Employer says their “services are no longer needed”, but workers believe they are being targeted and are seeking intervention of Labour Dept.
Late yesterday evening, 13 employees who did not show up to work for two days in protest of an adjustment in their terms of employment that was recently implemented by their employer, Bowen & Bowen Ltd., were laid off by the company.
The group of workers – primarily deliverymen— were reluctant to sign the new work contracts issued by the company, believing that their eligibility for holiday pay, commission and benefits would be severely cut.
Apparently, the company concluded, after the employees were absent for two days that those workers had abandoned their posts without proper notification, and so they were replaced and presented with termination letters which informed them that their services were no longer required.
Today, Amandala met some of the affected employees at the Labour Department in Belize City, where they had initially gone to contest the terms of the new work contract.
Kevin Garbutt, who said that he has worked at the beverage company for 8 years, told us that they were given a new contract to sign, but they refused to do so. He said, “We didn’t sign because they were not going to pay us overtime and for holidays, which is due by law, so we got together and took it to management, but they refused to hear from us and decided to terminate us even though we have our doctor papers.”
According to Marlon Dubon, a delivery assistant, a main concern of theirs had been their overtime pay, which they feared would be limited. He added that, “Also, our commission changed from 14 cents to 4 cents for sidemen; for drivers it was 20 cents, now it’s 7 cents and that’s a dramatic reduction.”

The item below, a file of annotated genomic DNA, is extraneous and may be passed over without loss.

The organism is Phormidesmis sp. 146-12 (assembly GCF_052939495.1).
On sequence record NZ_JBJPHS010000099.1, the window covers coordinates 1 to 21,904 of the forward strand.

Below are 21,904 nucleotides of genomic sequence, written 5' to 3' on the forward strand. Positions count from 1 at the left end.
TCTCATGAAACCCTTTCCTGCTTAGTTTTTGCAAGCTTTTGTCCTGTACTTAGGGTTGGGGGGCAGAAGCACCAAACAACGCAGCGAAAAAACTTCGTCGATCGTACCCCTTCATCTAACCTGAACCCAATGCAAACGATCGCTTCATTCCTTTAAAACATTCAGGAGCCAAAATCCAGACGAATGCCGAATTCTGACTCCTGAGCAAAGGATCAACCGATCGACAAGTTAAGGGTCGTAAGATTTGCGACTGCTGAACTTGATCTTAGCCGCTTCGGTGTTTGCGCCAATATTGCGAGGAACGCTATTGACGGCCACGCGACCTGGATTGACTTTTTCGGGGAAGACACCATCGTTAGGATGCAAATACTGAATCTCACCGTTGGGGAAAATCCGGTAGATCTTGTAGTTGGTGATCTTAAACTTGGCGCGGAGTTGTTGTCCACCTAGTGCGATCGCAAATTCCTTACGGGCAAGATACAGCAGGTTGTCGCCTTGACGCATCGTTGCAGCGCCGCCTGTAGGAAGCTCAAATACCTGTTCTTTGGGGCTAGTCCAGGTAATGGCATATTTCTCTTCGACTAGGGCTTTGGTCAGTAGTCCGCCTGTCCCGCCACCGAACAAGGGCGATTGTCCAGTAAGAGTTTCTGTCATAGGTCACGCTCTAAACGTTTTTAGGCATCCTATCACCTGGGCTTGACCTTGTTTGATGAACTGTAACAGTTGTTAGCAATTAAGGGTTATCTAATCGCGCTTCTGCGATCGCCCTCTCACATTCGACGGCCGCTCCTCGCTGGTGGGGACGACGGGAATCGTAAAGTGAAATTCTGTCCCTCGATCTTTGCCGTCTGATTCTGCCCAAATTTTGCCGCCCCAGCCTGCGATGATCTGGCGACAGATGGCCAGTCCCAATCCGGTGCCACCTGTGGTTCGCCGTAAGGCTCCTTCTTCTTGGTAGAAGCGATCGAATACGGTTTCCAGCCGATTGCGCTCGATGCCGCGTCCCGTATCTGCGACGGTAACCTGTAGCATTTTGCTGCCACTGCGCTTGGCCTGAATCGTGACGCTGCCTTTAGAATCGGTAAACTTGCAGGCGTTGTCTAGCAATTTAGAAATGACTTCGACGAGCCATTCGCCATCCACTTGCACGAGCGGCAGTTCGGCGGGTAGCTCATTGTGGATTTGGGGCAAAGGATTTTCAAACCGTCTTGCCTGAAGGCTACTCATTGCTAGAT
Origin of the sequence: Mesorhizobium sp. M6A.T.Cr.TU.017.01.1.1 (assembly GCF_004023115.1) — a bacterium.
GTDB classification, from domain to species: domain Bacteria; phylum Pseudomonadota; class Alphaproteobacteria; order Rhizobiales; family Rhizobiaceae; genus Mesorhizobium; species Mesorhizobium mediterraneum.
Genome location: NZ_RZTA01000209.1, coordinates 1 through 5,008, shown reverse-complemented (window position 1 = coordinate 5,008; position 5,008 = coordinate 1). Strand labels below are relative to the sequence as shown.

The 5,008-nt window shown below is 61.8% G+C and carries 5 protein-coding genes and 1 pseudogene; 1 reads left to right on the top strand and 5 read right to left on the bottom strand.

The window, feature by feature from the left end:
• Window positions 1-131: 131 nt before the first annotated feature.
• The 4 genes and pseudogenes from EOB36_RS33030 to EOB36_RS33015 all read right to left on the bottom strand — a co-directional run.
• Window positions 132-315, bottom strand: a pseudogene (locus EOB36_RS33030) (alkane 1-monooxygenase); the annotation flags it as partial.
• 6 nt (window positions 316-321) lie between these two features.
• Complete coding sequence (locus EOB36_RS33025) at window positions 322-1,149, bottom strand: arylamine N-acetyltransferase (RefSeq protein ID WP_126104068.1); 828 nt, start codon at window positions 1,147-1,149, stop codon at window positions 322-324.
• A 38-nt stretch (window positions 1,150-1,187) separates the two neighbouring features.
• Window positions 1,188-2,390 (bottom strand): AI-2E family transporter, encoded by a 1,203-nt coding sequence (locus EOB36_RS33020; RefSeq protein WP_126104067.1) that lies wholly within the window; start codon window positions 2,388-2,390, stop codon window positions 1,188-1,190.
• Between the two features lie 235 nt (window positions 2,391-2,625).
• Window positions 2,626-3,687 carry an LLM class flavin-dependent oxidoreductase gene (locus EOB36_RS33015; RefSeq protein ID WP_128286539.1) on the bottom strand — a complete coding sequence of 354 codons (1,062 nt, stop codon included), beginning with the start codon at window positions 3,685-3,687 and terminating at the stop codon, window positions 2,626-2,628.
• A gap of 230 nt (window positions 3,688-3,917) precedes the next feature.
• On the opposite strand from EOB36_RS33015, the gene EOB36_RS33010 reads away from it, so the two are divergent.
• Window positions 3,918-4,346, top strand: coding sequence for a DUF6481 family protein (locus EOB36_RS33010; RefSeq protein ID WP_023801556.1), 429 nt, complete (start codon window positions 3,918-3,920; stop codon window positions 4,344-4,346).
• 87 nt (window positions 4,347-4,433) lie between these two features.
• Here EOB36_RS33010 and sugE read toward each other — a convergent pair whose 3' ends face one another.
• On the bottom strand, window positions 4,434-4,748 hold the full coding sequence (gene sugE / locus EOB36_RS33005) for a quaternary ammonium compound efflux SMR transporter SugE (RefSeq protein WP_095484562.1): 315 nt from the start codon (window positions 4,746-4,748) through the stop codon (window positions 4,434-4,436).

Although the company maintains that it had not actually reduced the remuneration the workers would be receiving, but had only restructured it, the workers claim that no consultations were held by the company to guide them through the new terms and conditions so that they could have properly understood its impact.
The workers claimed that they had not yet received any termination letters and actually learned about their terminations last night through the media.
The employees therefore marched over to the Labour Department this morning in hopes of finding a listening ear for their concerns.
Although they were disgruntled, some of the workers said that they would still want to be reinstated at the company if possible.
This afternoon, we contacted Christelle Wilson, Public Relations Officer and Internal Legal Counsel at Bowen and Bowen, who told us that the company had a scheduled meeting with the Labour Department today after the employees were presented with their termination letters.
She noted that only one person signed the termination letter, which stated that they were terminated on the grounds that their services were no longer required.
Wilson explained that when the employees failed to show up for work, other people were hired in their place and stated that all payments and benefits as prescribed by the law will be paid to the terminated employees.